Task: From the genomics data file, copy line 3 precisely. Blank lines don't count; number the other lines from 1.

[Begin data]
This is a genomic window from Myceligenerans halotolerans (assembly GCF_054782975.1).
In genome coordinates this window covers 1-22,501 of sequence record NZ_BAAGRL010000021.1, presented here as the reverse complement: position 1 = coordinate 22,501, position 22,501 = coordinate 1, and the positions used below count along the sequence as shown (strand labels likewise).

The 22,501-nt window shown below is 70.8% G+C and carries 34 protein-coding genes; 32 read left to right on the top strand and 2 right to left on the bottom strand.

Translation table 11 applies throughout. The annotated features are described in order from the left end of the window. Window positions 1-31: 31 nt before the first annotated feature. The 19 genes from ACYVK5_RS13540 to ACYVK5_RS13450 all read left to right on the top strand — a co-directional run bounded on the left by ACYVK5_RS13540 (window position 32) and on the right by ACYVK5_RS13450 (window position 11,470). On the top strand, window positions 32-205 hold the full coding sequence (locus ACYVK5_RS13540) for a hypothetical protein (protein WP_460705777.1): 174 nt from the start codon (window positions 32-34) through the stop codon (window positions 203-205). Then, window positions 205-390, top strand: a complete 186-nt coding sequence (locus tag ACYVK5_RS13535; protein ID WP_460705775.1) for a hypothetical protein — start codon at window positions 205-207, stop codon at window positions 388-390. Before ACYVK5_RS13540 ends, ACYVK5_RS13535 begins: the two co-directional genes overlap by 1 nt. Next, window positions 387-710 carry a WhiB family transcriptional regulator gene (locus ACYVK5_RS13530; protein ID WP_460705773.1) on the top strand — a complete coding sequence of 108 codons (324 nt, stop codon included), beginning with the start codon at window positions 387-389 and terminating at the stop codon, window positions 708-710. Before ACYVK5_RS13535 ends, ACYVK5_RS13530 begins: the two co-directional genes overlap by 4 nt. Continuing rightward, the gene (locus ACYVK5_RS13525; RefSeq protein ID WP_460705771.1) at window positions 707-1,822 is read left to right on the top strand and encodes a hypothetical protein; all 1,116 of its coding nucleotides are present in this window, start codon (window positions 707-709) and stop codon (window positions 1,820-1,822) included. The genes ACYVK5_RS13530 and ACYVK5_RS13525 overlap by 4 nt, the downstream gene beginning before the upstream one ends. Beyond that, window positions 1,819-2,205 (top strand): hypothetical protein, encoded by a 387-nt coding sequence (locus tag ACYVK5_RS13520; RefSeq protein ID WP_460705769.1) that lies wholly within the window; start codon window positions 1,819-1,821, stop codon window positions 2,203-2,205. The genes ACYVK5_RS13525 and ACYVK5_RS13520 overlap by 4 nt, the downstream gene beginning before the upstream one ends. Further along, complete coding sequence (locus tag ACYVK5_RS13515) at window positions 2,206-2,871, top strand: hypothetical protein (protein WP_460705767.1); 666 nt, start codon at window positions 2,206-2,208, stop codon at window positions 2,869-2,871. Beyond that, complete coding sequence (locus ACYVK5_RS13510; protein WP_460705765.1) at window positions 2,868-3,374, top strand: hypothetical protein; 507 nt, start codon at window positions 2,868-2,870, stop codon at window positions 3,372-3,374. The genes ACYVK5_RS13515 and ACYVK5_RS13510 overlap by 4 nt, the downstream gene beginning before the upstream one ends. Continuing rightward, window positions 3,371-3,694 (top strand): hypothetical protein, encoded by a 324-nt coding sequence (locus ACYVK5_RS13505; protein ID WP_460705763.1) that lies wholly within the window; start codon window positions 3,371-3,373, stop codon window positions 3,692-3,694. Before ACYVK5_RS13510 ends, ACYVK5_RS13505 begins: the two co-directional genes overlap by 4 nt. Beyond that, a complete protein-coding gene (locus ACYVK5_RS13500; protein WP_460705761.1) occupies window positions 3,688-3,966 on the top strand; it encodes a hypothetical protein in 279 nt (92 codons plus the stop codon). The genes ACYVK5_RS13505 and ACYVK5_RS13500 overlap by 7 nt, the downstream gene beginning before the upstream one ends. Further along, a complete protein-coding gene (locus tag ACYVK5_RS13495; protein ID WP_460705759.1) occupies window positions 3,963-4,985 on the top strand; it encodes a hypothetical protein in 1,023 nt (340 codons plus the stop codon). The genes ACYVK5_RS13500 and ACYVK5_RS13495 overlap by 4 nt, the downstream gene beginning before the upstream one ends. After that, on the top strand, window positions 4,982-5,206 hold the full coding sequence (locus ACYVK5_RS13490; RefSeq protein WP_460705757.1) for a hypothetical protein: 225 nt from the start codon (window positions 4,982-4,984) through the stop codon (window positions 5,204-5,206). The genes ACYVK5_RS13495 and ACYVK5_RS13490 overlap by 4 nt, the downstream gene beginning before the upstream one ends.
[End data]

The 22,501-nt window shown below is 70.8% G+C and carries 34 protein-coding genes; 32 read left to right on the top strand and 2 right to left on the bottom strand.